WASHINGTON – A Veterans Affairs official told a congressional panel on Monday the agency is making improvements to protect patients from rape in treatment facilities after Congress' investigative arm found nearly 300 reports of sexual assaults in the centers over three years.
Clinicians have expressed concern about the safety of female veterans housed near veterans who had committed sexual crimes, which prompted the Government Accountability Office review, Randall B. Williamson, director of health care with GAO, testified.
Using VA police reports, his office found that 67 of the reports referenced an alleged rape in one of its approximately 300 residential living programs or in-treatment psychiatric wards from January 2007 to July 2010. Those accused in the incidents and the victims were primarily veterans and staff members. While a majority of the victims were female, many of them were male.
The GAO said in a report last week that the VA relies too heavily on patients to identify themselves as sexual predators, which potentially puts other veterans living near them in danger. It found facilities with security cameras and alarms systems not property working. It said such crimes were too often not reported to proper authorities within the VA's system.
And the GAO said the VA has inconsistent definitions of what is considered an assault along with unclear reporting expectations, which led to some assaults not being reported by medical facilities to VA police.
For example, VA police files showed at one center a veteran accused in one incident had previously been involved in other sexual assaults. But the earlier incidents weren't reported by medical staff because the workers "believed these behaviors were a manifestation of the veterans' clinical conditions," the GAO said.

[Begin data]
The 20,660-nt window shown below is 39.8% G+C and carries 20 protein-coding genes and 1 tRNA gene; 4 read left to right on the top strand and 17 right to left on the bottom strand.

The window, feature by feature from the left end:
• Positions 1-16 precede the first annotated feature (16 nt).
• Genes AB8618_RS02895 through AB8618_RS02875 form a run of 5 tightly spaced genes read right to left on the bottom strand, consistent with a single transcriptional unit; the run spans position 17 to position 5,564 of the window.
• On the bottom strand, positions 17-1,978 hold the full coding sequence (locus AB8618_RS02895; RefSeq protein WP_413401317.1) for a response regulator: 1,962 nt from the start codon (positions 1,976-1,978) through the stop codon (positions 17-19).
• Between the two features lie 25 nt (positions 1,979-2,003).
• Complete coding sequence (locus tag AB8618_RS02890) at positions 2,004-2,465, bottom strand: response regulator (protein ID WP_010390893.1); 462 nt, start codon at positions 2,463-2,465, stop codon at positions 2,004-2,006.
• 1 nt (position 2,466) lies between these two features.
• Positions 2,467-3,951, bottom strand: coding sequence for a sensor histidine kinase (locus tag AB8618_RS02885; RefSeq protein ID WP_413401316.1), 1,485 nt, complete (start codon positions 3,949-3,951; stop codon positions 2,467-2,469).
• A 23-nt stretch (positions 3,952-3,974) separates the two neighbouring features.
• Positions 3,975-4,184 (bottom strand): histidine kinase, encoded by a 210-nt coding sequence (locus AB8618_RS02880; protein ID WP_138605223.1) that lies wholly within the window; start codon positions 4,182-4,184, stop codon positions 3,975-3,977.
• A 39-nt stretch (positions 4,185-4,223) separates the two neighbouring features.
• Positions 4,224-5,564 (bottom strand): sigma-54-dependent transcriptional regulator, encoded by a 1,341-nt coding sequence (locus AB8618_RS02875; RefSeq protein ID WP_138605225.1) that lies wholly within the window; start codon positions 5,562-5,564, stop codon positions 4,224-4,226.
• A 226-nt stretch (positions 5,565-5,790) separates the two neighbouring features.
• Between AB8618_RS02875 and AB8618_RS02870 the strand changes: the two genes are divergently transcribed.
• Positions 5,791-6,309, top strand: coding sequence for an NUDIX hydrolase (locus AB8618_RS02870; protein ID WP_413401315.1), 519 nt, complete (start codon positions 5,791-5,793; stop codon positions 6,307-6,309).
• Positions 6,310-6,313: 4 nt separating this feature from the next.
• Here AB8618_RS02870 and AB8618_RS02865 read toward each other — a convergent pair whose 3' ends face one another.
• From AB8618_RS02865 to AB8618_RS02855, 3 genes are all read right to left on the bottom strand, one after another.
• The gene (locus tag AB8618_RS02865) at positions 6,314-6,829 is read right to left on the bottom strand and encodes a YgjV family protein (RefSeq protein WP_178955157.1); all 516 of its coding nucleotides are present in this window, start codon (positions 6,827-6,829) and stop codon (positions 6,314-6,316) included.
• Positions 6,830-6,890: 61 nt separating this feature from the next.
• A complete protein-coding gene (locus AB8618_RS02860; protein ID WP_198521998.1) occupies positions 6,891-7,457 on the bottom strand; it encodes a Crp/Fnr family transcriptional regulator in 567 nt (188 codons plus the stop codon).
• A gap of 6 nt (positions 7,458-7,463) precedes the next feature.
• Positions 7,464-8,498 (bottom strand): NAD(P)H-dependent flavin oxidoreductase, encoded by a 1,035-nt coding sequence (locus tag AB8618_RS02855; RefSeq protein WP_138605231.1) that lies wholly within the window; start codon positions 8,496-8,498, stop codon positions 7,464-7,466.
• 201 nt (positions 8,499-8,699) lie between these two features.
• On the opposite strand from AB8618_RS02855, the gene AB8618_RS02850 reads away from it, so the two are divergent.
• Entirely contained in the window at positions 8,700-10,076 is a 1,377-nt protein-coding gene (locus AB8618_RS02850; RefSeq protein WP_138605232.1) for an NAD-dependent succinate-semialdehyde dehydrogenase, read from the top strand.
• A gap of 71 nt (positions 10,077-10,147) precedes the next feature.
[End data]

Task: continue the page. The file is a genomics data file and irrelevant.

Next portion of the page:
William Schoenhard, deputy undersecretary for health for operations and management with the Veterans Health Administration, said the VA agrees with the GAO's recommendations for improvement and has created a workgroup to consider ways to address the problem. He said even when top VA officials weren't notified about such attacks, he's confident they were appropriately handled at the local level. In 2009, the VA said it developed an integrated system that allows serious crimes to be reported on VA properties 24 hours a day.
Reps. Ann Marie Buerkle, R-N.Y., who chaired the House Veterans' Affairs subcommittee hearing Monday, and Jeff Miller, R-Fla., chairman of the full House Veterans' Affairs Committee, have filed legislation that would force the VA to better track such attacks and maintain security systems in facilities.
"This is not the way to run a health care system and it is certainly not the way to treat the men and women who sacrificed so much on behalf of our nation," Buerkle said.
Data was not immediately available to compare sexual assault incidents in VA facilities to those in similar facilities run by the private sector.